Munsch hiring puts Panthers back on Track

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After months of flux and confusion among the Florida Tech track and field teams, things are finally starting to take shape for the young team.

Early last week, Bill Jurgens, Florida Tech athletic director, officially announced big chances coming to the team starting with the hiring of Jason Munsch as the new head coach of the team.

“We’re excited about having Jason as a member of the Florida Tech Athletics program,” Jurgens said in a press release. “When I interviewed him, I could tell he was going to be a great fit for the university and he would work very well with the track and field coaches. I’m confident that Jason will be an asset to the continued growth of this five-year-old program and develop a broad based program that is highly competitive at the national level.”

Munsch will not only be taking the vacancy left open after the resignation of former assistant Nick Dodson in late summer, but will also take over for Pete Mazzone.

Mazzone is stepping down as the track and field head coach, but will still be very active with coaching the distance runs and will remain cross-country head coach.

Munsch, who has experience working with student-athletes at both DI and DII programs, said he has always aspired to return to college coaching.

Munsch said he had a relationship with Dodson for a few years previously.

“When I saw there was an opening, it sparked my interest —  in-state, Division II level,” Munsch said. “When I coached at Central Missouri at the DII level, it was my favorite level of coaching. I enjoyed it more because I felt there was more opportunity to be successful in the DII level compared to DI level.”

Mazzone said he thinks Munsch’s hiring is the next step in the growth of the track and field program, bringing with him experience at  both the high school and collegiate levels. “Having him assume the full-time role as head coach is going to be huge,” Mazzone said.

Mazzone said Munsch’s energy and passion for the sport will help develop the school’s talent to new levels and bring in new recruits and funds.

Munsch comes to Florida Tech with three years of coaching experience at the Division I level as well as spending the last five years as head coach at Riverview High School. While at Riverview, the Sharks broke 21 school records and his athletes earned 13 medals at the state championships.

“The biggest thing is at the college level you have a lot more depth of quality,” Munsch said. “You have a lot of athletes who were good high school athletes; they went to the state championship, for their high school they did really well. So once you get to the college level, those athletes become a dime a dozen. The big difference there is in the high school level you only have a few really good athletes that you may focus on.”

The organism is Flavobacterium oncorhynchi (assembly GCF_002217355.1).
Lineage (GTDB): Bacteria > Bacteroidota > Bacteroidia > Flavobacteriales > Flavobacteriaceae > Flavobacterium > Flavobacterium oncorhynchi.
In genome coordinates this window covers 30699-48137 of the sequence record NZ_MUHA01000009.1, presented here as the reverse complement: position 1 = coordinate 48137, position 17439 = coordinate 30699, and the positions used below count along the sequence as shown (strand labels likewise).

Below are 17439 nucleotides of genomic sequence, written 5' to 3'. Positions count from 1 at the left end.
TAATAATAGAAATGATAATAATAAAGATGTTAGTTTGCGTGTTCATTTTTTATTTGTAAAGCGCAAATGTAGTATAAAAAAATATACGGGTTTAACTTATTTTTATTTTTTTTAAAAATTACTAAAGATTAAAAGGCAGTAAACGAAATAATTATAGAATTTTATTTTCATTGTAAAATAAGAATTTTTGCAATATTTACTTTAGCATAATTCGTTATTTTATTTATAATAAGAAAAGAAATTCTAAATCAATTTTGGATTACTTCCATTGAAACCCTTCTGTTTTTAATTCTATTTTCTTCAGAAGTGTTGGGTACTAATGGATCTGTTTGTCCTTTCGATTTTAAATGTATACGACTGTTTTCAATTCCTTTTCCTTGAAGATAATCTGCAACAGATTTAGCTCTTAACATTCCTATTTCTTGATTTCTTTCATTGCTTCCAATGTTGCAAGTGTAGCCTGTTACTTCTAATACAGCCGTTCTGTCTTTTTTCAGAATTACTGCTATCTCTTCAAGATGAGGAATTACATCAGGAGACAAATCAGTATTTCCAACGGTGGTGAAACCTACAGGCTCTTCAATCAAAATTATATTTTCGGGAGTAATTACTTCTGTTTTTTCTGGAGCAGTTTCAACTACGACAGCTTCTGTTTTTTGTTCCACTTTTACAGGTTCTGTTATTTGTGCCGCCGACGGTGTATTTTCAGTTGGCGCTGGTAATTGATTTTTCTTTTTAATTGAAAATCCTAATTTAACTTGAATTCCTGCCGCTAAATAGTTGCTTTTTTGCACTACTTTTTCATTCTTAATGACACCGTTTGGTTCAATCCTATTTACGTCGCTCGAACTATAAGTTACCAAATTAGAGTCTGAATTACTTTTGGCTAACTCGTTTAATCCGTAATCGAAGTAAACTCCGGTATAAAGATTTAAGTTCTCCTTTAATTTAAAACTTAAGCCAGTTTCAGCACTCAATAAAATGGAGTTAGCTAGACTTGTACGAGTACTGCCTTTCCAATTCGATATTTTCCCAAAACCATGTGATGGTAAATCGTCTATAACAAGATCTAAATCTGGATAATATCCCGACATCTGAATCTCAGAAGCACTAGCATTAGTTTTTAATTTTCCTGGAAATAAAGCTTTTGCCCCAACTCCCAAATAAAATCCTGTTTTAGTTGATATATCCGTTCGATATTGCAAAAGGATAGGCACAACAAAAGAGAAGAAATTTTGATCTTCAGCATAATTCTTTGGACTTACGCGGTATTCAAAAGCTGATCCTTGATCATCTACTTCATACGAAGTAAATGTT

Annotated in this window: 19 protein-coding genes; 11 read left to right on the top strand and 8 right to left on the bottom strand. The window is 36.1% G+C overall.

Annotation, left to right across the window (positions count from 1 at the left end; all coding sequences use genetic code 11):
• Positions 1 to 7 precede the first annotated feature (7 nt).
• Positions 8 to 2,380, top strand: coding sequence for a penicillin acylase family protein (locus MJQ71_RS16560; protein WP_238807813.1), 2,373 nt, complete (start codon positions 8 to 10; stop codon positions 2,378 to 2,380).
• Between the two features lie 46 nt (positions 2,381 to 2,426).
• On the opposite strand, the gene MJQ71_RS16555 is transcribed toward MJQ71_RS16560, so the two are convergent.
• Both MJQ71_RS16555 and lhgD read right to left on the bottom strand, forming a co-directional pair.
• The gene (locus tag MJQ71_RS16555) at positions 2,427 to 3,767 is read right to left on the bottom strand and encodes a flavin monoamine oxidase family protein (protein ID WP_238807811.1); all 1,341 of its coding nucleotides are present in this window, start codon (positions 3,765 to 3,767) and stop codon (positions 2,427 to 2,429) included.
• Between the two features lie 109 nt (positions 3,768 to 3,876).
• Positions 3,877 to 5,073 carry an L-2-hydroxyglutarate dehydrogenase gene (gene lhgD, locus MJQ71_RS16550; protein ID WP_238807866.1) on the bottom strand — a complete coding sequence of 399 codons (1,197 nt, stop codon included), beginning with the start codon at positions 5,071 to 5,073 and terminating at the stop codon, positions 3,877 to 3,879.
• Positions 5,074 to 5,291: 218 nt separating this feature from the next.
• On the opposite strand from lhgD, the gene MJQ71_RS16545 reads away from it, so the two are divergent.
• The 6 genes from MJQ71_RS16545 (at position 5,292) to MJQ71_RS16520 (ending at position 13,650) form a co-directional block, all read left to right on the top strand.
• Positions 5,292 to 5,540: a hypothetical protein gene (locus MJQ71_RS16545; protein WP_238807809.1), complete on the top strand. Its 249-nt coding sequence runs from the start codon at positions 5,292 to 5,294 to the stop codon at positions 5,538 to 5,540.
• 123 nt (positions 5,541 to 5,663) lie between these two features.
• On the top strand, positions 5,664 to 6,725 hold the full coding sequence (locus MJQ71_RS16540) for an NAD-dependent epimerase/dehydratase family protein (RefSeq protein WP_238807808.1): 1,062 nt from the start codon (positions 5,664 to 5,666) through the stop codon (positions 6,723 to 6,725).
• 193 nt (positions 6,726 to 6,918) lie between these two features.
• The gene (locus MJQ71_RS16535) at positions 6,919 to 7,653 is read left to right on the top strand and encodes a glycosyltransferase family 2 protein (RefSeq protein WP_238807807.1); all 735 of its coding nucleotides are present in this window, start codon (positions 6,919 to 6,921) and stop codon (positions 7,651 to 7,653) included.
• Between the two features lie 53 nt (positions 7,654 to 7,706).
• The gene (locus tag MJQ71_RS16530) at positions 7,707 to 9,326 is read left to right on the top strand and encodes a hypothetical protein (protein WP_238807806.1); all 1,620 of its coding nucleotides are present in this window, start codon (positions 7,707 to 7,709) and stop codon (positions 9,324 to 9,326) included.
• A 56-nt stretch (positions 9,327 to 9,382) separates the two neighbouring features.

He said being a high school coach for five years helped him to be a more well-rounded coach, and to break things down with athletes more.

Also while at Riverview, Munsch coached current Florida Tech hurdler, Maia Carter.

“It’s exciting to see a familiar face,” Munsch said. “It’s a testament of me as to what I can do as a coach. I developed her for four years as a high school athlete. I think it’s going to help other athletes get a little more comfortable with me as a coach, helping them trust in me and have confidence in me. Obviously being the new coach coming in you have to earn the trust of your athletes. They have to know you’re the right guy to get them where they want to be.”

With the Panthers being in so much flux over the last few months, Munsch stressed that getting the team to buy into him as well as getting some structure back to practice will get the team back on track.

“I think something that the athletes are going to want is some structure and some consistency,” Munsch said. “For me it’s coming in and establishing a constant routine as far as practice and the training we are doing things on a weekly basis. For almost two months they have been on their own. It’s important to them on the same page expeditions and making them understand that we have goals to accomplish.”

When meeting with the team for the first time, Munsch stressed his goals for the team. He said he also understands this a process and National Championships aren’t born overnight.

“Short-term goals is really individual improvement,” Munsch said. “Picking up where we left off last year with our individual performances and continuing to show improvement. That’s going to us help us get more national qualifies and place better in the conference. Long term — once we have success, use it to market to high school athletes and recruits to improve our numbers.”

The Panthers will compete in their second season this spring in the competitive Peach Belt Conference.